After the war in Iraq, the US seems determined to increase its influence in the Gulf region. How fare it can go experienced Japan which came under US pressure not to conclude a $2 billion deal to develop a section of Iran's giant Azadegan oil field.
After the war in Iraq, the US seems determined to increase its influence in the Gulf region. How fare it can go experienced Japan which came under US pressure not to conclude a $2 billion deal to develop a section of Iran's giant Azadegan oil field. The field is expected to hold recoverable reserves of some 6 billion barrels. It is a key project for Iran as the country tries hard attracting foreign investments for its oil and gas industry. According to the US, the deal should not be signed until Iran allows international inspectors access to its nuclear facilities and stops supporting the Lebanese Hezbollah movement, which the US classified as terrorist group. According to Washington it would be very unfortunate if such a huge oil and gas deal would be signed at a moment, Iran is stepping up efforts to further its nuclear programme.
It seems that the US has been successful in putting Japan off. Officially, negotiations with Iran are continuing but a government reshuffle in Japan makes deal unlikely. One of main backer of a Japanese involvement in Iran, the former Minister of Energy, Trade and Industry, Tekeo Hiranuma was replaced by Shoichi Nakagawa, who is said to prefer the energy cooperation and closer economic ties with Russia.
But on Monday, Iran overcame the stalled negotiation process and oil officials of the country announced that it aims at awarding a contract to develop Azadegan in the second or the third quarter of next year. Iran invited companies from France, the Netherlands, Norway, China and India to bid for a development of the structure. China seems to be at the forefront as it is less dependent on the US than Japan. The country has been very eager to diversify its resources of energy supplies. In recent years, diplomatic relations between China and Iran have been improving. One of the last trips the Chinese ex-prime minister, Jiang Zemin, undertook was a visit to Teheran where he pledged for stronger Sino-Iranian relations. Chinese National Oil Company (CNPC) has been working in Iran for years and would be likely to take the opportunity to participate in such a huge upstream project. Sinopec, another Chinese oil major, has also Iran experience as it helped to construct storage facilities at the Caspian port of Neka, and to upgrade the Tehran and Tabriz refineries. These contracts have not attracted much attention in Washington some years ago but the attitude towards Iran has changed. There remains the question if China?s new Prime Minster, Hu Jintao, wants to risk US-Chinese relationships.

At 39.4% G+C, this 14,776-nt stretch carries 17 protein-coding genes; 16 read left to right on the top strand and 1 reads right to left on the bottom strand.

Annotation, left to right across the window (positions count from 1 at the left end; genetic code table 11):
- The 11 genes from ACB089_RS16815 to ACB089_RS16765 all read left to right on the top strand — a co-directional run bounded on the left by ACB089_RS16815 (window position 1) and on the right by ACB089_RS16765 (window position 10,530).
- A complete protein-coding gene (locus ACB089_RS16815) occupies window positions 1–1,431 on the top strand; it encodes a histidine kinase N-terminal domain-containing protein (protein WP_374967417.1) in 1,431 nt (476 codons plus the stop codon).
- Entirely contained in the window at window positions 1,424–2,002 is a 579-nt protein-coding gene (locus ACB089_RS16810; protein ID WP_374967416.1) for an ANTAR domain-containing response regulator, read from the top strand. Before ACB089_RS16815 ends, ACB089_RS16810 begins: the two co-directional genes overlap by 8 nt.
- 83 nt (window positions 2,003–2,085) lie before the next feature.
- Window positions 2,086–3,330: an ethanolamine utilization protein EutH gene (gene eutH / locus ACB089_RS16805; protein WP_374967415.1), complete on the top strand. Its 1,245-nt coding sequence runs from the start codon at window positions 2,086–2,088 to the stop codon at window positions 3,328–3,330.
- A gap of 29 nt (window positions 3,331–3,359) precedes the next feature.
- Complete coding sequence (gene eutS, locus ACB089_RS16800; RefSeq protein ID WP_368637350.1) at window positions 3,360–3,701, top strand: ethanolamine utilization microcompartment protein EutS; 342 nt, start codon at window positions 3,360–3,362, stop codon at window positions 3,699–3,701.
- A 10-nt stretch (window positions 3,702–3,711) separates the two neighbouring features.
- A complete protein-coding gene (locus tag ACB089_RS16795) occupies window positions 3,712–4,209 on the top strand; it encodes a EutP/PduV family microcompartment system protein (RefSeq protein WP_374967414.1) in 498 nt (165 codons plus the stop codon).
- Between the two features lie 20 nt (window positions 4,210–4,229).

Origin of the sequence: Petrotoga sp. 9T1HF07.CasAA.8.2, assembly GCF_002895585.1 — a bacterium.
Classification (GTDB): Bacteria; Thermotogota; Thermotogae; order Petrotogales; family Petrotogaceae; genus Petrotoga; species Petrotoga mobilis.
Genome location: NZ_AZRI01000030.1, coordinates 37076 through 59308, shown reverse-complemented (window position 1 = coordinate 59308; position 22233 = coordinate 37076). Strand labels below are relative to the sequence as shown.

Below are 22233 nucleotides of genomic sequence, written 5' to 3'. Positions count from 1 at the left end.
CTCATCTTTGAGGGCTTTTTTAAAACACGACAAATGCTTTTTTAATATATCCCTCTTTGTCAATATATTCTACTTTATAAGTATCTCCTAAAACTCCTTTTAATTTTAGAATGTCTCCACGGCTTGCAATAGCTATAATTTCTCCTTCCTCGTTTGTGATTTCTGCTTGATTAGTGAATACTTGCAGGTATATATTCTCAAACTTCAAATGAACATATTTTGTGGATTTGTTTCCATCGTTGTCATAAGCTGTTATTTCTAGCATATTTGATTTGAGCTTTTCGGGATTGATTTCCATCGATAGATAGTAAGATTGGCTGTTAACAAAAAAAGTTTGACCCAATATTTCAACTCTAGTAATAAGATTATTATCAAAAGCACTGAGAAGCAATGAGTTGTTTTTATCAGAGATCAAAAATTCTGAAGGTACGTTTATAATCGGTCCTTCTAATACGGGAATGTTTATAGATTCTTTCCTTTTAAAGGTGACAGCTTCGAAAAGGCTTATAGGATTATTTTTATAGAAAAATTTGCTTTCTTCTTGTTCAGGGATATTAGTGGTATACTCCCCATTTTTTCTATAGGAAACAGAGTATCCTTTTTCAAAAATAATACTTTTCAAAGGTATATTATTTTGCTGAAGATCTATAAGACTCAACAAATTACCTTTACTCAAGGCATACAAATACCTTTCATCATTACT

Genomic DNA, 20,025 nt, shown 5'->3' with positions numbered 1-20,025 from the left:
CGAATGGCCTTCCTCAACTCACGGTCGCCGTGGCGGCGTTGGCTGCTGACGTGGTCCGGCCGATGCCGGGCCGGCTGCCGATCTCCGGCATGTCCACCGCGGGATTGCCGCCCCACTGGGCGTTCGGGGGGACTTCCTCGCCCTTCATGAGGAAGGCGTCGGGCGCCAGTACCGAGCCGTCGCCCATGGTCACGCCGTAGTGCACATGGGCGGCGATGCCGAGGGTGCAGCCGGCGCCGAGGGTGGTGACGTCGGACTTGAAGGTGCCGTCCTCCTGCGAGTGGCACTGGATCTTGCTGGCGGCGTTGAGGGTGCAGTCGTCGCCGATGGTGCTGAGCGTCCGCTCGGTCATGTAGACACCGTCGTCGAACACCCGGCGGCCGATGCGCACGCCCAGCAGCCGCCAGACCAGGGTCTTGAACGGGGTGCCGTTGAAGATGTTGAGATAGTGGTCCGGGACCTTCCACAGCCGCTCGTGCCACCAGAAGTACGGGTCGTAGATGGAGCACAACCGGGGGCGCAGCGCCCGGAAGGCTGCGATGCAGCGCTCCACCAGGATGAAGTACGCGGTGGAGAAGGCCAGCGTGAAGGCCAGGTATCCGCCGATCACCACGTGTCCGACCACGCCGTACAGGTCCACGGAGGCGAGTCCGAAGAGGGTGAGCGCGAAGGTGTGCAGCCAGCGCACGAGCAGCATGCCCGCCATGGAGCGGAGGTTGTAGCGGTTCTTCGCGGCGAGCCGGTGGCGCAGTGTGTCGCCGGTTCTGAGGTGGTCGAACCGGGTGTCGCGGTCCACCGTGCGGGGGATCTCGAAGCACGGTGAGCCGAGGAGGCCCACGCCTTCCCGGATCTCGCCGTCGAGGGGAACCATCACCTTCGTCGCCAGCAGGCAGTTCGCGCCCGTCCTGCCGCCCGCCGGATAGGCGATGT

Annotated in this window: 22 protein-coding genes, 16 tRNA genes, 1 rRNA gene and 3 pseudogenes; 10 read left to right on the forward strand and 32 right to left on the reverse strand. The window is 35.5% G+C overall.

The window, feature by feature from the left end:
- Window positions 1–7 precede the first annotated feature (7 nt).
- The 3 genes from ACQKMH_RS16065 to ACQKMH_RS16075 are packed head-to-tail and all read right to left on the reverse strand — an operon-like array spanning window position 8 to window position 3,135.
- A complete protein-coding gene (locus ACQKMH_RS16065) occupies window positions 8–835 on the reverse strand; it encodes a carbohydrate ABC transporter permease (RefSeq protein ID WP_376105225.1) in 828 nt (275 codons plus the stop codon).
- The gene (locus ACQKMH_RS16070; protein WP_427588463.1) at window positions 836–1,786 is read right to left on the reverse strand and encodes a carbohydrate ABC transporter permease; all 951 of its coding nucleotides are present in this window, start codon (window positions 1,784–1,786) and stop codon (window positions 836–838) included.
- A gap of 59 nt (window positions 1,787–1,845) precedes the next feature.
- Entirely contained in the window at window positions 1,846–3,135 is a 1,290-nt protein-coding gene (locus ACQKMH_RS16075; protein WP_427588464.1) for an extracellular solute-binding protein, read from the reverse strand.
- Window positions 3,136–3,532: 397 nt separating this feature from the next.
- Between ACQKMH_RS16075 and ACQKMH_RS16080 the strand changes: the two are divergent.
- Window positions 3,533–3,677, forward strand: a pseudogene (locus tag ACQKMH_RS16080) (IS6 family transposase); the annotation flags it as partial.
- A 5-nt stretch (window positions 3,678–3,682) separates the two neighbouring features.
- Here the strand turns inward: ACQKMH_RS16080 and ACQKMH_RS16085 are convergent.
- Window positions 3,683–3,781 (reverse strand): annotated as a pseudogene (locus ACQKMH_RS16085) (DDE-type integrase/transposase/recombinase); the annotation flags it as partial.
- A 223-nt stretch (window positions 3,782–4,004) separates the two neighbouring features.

Although Russian companies were not officially announced to have been invited, Gazprom, the Russian gas monopoly still seems a candidate for the development of Azadegan. It was a partner of Total and Petronas in a $2 billion project in Phase 2 and 3 of the south Pars gas development. Gazprom is not the only Russian company, active in Iran. Tatneft hopes soon to sign a contract for the exploration of the Morgan field which is expected to hold 700 million bbl of reserves.
The size and complexity of the project are enormous and it is therefore optimistic to expect that a new deal can be negotiated until summer 2004. Until then, NIOC, the Iranian state-owned oil and gas company might start developing part of the field itself. It might concentrate on reservoir where it has the expertise for the development and leave the more complicated projects to international majors. It is expected that production can rise up to 700?000 barrels per day. The field is crucial to Iran?s long-term plans to boost crude production from the current 3.9 million barrels per day to up to 5 million barrels per day within the next 10 years.